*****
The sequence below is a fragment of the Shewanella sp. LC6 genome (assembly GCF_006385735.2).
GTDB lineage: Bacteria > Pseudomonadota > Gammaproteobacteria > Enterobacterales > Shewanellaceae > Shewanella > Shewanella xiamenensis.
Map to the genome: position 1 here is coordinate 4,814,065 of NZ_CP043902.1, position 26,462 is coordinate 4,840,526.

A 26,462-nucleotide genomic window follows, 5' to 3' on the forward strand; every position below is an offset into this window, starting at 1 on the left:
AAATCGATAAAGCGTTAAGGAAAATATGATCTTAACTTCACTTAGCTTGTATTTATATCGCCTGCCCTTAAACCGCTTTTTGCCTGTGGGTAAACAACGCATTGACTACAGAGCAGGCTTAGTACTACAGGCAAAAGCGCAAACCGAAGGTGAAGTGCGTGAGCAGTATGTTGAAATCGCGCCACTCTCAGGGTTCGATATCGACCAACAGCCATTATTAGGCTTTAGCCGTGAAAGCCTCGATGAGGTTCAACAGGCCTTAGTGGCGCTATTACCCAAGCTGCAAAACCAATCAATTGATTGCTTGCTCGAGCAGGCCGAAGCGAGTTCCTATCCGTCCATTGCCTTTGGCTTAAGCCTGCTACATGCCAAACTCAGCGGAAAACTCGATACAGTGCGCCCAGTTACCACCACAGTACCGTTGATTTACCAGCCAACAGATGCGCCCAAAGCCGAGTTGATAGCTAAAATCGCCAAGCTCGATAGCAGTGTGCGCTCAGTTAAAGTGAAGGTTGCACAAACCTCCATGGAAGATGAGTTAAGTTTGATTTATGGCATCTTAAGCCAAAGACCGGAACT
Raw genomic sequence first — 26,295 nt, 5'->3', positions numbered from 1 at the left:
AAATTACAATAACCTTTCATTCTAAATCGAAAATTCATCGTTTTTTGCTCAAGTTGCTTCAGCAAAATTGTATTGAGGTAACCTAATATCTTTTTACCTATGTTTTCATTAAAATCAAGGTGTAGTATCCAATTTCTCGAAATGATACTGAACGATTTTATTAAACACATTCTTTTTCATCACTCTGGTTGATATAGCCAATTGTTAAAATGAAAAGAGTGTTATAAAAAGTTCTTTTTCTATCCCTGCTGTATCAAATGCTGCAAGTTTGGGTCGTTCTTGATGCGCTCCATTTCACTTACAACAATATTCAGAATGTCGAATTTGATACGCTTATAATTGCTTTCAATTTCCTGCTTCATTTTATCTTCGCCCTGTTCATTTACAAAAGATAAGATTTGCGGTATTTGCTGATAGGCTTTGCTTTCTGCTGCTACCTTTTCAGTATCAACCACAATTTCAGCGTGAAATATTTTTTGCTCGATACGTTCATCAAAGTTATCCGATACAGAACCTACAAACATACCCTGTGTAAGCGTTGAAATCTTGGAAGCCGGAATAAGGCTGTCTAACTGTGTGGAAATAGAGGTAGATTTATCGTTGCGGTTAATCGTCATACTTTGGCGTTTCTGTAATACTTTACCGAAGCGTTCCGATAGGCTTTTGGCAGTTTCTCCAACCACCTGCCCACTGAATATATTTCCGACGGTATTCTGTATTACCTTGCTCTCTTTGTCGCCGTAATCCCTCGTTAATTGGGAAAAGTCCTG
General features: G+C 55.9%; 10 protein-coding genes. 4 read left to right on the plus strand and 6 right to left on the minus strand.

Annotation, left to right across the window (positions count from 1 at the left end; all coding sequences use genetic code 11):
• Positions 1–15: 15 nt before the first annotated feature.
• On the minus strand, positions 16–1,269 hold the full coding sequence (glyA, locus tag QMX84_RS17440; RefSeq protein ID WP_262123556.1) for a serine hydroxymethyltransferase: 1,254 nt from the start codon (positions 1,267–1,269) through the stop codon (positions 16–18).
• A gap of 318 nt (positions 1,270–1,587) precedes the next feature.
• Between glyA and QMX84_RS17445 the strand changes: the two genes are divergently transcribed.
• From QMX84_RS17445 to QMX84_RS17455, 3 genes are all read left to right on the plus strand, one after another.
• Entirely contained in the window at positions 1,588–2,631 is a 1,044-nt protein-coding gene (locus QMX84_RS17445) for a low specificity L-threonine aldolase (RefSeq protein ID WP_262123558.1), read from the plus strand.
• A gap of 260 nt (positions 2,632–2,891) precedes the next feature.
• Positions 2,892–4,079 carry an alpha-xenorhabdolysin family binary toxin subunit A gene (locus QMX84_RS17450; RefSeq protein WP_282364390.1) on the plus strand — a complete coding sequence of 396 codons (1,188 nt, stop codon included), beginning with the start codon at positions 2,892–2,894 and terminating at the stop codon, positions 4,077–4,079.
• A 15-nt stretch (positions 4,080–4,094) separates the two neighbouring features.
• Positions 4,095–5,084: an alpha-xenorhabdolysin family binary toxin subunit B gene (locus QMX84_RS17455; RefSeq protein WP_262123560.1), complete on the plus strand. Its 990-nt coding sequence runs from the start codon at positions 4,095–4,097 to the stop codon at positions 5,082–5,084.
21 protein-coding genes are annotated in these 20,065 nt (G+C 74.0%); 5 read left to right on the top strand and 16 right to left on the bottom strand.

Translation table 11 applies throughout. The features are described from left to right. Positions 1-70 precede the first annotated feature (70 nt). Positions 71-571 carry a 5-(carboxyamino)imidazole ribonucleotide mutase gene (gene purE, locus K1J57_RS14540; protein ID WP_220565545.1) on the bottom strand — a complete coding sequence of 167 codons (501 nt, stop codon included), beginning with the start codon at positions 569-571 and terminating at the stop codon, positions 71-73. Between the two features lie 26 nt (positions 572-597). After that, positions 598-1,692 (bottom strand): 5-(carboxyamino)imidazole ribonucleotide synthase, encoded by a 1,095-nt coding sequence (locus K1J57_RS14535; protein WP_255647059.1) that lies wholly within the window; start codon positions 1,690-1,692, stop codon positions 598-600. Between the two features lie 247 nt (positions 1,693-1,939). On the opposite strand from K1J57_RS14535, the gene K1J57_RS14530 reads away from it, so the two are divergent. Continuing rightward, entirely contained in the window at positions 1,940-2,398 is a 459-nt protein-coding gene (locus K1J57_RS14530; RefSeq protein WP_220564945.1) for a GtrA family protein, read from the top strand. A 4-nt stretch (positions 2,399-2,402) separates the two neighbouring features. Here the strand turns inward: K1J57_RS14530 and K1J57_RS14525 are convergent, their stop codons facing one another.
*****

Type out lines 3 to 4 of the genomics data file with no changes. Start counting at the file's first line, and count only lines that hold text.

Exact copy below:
Map to the genome: position 1 here is coordinate 4,814,065 of NZ_CP043902.1, position 26,462 is coordinate 4,840,526.

A 26,462-nucleotide genomic window follows, 5' to 3' on the forward strand; every position below is an offset into this window, starting at 1 on the left: